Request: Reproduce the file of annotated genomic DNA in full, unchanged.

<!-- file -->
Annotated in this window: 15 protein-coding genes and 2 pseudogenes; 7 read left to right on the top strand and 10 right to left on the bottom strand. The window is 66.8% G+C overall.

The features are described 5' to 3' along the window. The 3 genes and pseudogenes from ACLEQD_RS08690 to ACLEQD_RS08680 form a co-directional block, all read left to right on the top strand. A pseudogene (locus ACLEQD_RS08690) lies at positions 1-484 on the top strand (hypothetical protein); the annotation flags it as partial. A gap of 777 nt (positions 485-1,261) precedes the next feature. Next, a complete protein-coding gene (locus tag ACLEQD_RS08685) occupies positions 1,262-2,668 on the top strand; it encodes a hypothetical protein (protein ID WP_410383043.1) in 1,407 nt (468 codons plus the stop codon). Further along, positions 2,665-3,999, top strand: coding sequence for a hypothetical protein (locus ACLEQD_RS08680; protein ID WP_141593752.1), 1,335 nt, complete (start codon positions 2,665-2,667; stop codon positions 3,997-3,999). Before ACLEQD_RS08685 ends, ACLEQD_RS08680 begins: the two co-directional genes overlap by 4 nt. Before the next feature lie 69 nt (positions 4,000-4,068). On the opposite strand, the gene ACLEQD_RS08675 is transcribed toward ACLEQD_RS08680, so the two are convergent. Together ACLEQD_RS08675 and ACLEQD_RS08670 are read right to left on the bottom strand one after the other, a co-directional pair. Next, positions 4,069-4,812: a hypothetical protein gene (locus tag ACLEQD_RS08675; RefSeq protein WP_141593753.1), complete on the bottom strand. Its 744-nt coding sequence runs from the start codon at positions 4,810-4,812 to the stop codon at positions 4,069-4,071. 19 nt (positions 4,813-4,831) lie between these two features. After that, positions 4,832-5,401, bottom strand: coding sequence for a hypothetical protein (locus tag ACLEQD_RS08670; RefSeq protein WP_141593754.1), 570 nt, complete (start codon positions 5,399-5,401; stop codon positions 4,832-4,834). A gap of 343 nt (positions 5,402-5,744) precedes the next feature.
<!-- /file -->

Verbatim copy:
Annotated in this window: 15 protein-coding genes and 2 pseudogenes; 7 read left to right on the top strand and 10 right to left on the bottom strand. The window is 66.8% G+C overall.

The features are described 5' to 3' along the window. The 3 genes and pseudogenes from ACLEQD_RS08690 to ACLEQD_RS08680 form a co-directional block, all read left to right on the top strand. A pseudogene (locus ACLEQD_RS08690) lies at positions 1-484 on the top strand (hypothetical protein); the annotation flags it as partial. A gap of 777 nt (positions 485-1,261) precedes the next feature. Next, a complete protein-coding gene (locus tag ACLEQD_RS08685) occupies positions 1,262-2,668 on the top strand; it encodes a hypothetical protein (protein ID WP_410383043.1) in 1,407 nt (468 codons plus the stop codon). Further along, positions 2,665-3,999, top strand: coding sequence for a hypothetical protein (locus ACLEQD_RS08680; protein ID WP_141593752.1), 1,335 nt, complete (start codon positions 2,665-2,667; stop codon positions 3,997-3,999). Before ACLEQD_RS08685 ends, ACLEQD_RS08680 begins: the two co-directional genes overlap by 4 nt. Before the next feature lie 69 nt (positions 4,000-4,068). On the opposite strand, the gene ACLEQD_RS08675 is transcribed toward ACLEQD_RS08680, so the two are convergent. Together ACLEQD_RS08675 and ACLEQD_RS08670 are read right to left on the bottom strand one after the other, a co-directional pair. Next, positions 4,069-4,812: a hypothetical protein gene (locus tag ACLEQD_RS08675; RefSeq protein WP_141593753.1), complete on the bottom strand. Its 744-nt coding sequence runs from the start codon at positions 4,810-4,812 to the stop codon at positions 4,069-4,071. 19 nt (positions 4,813-4,831) lie between these two features. After that, positions 4,832-5,401, bottom strand: coding sequence for a hypothetical protein (locus tag ACLEQD_RS08670; RefSeq protein WP_141593754.1), 570 nt, complete (start codon positions 5,399-5,401; stop codon positions 4,832-4,834). A gap of 343 nt (positions 5,402-5,744) precedes the next feature.